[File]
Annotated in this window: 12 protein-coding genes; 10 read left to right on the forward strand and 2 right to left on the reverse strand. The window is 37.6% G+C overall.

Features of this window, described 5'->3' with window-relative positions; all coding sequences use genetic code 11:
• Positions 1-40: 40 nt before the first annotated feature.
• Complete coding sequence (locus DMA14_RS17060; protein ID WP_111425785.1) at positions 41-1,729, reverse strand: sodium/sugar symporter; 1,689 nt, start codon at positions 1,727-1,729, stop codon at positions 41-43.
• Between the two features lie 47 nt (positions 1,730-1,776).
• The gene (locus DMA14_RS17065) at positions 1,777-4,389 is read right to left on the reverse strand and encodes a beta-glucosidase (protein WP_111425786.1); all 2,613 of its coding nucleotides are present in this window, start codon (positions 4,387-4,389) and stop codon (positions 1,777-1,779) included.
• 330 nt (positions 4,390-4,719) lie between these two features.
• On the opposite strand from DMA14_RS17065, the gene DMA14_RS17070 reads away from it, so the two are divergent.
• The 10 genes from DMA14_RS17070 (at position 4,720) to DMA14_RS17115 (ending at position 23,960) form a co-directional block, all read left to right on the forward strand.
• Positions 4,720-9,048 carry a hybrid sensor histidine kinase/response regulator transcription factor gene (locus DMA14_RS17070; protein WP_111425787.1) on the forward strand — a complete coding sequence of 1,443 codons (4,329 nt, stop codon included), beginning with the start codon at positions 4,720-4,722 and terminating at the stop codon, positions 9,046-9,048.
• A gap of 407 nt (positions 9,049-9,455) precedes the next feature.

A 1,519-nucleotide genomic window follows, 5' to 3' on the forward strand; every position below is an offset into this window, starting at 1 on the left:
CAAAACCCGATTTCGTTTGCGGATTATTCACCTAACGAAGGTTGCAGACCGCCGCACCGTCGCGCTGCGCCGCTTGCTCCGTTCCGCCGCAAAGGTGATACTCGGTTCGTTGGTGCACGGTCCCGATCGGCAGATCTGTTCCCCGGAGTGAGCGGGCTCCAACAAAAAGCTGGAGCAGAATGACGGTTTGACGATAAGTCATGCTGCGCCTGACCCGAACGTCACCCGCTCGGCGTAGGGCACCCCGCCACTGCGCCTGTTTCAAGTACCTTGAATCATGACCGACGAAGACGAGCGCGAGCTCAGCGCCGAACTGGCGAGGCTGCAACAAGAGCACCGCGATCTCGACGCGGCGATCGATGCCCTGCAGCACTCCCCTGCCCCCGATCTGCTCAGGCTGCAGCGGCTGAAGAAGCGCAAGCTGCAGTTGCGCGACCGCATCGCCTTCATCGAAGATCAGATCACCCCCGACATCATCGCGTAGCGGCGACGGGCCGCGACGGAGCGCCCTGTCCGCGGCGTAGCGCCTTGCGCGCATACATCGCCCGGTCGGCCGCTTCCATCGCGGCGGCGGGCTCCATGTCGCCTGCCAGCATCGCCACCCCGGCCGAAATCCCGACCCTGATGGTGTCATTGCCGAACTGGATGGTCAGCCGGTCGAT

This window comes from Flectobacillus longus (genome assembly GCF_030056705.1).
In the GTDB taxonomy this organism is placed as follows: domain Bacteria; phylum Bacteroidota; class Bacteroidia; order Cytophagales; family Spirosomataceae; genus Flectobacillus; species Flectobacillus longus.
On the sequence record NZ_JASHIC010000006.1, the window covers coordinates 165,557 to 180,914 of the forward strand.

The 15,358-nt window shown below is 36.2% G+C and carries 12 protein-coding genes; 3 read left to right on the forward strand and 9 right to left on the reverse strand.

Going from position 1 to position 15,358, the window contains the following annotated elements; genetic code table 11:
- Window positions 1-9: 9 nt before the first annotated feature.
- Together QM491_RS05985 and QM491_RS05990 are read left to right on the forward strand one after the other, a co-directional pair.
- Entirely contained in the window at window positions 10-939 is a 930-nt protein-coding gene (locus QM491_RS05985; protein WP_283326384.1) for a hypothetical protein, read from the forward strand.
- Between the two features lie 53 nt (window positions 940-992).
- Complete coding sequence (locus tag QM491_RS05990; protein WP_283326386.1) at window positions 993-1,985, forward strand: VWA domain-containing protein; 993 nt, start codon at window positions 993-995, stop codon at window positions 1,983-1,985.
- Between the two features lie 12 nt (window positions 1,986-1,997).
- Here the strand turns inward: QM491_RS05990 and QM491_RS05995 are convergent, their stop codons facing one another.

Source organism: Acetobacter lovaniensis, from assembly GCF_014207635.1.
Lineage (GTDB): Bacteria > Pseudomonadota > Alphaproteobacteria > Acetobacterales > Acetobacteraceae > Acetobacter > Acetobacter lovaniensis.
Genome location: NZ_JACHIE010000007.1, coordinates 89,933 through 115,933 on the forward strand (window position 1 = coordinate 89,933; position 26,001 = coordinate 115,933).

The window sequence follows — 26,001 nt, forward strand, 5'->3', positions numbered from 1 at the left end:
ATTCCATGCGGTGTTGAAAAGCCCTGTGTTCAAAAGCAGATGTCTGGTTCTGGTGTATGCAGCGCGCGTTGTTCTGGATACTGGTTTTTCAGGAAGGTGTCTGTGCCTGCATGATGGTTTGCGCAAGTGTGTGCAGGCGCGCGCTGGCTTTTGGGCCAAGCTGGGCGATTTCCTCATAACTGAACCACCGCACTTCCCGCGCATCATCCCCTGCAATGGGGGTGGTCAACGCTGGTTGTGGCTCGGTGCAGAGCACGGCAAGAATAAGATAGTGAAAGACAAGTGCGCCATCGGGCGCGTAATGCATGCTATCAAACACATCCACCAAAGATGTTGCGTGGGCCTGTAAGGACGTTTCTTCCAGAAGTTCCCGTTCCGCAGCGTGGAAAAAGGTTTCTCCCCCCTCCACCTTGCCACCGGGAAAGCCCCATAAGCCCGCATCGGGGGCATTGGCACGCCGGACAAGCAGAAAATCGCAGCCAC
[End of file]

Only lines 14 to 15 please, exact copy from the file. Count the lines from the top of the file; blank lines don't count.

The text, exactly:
This window comes from Flectobacillus longus (genome assembly GCF_030056705.1).
In the GTDB taxonomy this organism is placed as follows: domain Bacteria; phylum Bacteroidota; class Bacteroidia; order Cytophagales; family Spirosomataceae; genus Flectobacillus; species Flectobacillus longus.